In the USA, to become a Lawyer, IF you go to school full-time:
1) Bachelor's degree - four years from a traditional college/university.
2) Study for LSAT. Take LSAT.
3) Law school - three MORE years.
4) Study for Bar Exam. Take Bar Exam in the state where you want to practice.
5) Pass the Character and Fitness Evaluation. Then you can practice Law.
6) You still have to take additional classes/seminars/legal training etc. each year to obtain CEUs to keep your license to practice Law. (You aren't done with school!!)
7) In many states there are even laws requiring a certain percentage of your legal work to be "pro bono" (free of charge) for some charitable purpose.
There are more attorneys than there are legal employment positions. We simply already have way too many Legal Professionals. AND the legal profession is dramatically changing: it is in absolute CRISIS! Job searching in this vocational field has changed >>DRAMATICALLY<< in the last five years. And, every year, more and more people graduate from law school, but there are fewer and fewer jobs. Even the largest and most reputable law firms are experiencing unprecedented cutbacks. I don't expect the situation to improve in the coming years.....
Be aware of what you are proposing on getting yourself into. Please do more research first. Reminder: We are STILL in a World-wide Recession. Obviously, economic conditions affect the number of jobs available. Consider career paths that have available JOBS.<< Even in a Recovery, there are some jobs that just won't return - the field of Law won't make a comeback. Too many things have changed in this vocational field.
Warning> Jobs in the field of Law are drying up fast!! This no longer is a good field to invest time and/or money into. This is a SHRINKING, crumbling, and dying vocational field. Many, many reasons: We now have computers. So, many people today (mistakenly) think they can do their own legal work, thanks to the Internet and legal books. Also, there are a lot of companies out there making very efficient legal software for the field of Law. Today's graduating lawyers tend to be very computer savvy, so they just do the work themselves to save themselves the cost of overhead - they aren't hiring legal staff. Also, the "Public" buys this legal software/law books in order to get legal work done without the expense of an Attorney. Also, we simply already have way too many Legal Professionals - we just have an absolute glut!! ("Legal Professionals" includes, but is not limited to: Attorneys/Lawyers, Paralegals, Legal Assistants, Legal Secretaries, Bailiffs, Court Reporters, etc, etc) For example: Sites like legalzoom.com have taken away work that many small-time attorneys/lawyers would do/used to do.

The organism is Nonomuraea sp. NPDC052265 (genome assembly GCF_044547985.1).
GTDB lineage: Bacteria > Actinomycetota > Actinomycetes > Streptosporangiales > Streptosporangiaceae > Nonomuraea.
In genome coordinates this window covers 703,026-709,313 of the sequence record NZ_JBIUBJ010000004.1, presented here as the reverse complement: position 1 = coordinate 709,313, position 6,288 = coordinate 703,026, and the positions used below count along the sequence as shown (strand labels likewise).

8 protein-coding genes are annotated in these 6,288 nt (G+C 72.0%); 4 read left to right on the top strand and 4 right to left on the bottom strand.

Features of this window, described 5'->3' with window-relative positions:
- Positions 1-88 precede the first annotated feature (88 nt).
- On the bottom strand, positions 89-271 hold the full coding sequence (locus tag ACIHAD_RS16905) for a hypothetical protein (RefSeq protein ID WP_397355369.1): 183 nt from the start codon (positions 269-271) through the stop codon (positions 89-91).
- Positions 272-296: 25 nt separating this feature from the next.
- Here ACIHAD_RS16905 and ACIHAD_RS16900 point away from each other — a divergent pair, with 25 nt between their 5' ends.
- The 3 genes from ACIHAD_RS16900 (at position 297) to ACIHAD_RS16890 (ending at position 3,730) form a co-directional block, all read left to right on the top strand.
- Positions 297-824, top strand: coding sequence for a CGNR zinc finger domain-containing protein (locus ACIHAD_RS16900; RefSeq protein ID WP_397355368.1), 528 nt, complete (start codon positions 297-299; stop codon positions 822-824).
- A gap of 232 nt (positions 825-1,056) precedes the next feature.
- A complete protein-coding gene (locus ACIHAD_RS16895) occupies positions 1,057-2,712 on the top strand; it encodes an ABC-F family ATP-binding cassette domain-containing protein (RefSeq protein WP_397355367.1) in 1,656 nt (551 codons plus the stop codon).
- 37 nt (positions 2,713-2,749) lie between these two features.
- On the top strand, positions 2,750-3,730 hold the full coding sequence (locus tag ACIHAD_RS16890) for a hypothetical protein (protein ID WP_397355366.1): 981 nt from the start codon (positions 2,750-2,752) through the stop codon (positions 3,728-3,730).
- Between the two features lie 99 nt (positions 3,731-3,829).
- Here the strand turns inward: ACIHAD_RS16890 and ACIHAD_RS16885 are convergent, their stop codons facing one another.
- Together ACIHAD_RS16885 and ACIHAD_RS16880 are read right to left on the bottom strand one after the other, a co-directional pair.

Now... the law schools know this, but they won't tell you the truth >that the job market/economy is just SATURATED with way too many Legal Professionals. Instead the schools will feed you a fairytale and will LIE to you. The root of the problem is we already have too many law schools. We are STILL in a Recession, and the schools are fighting for their own survival - they will tell students anything to get to the students' money. (Which is why they won't tell you the truth about the job market for the field of Law.) And these schools continue to recruit and churn out even more graduates.............Remember>>> law schools are BUSINESSES - their TOP concern is making money for themselves.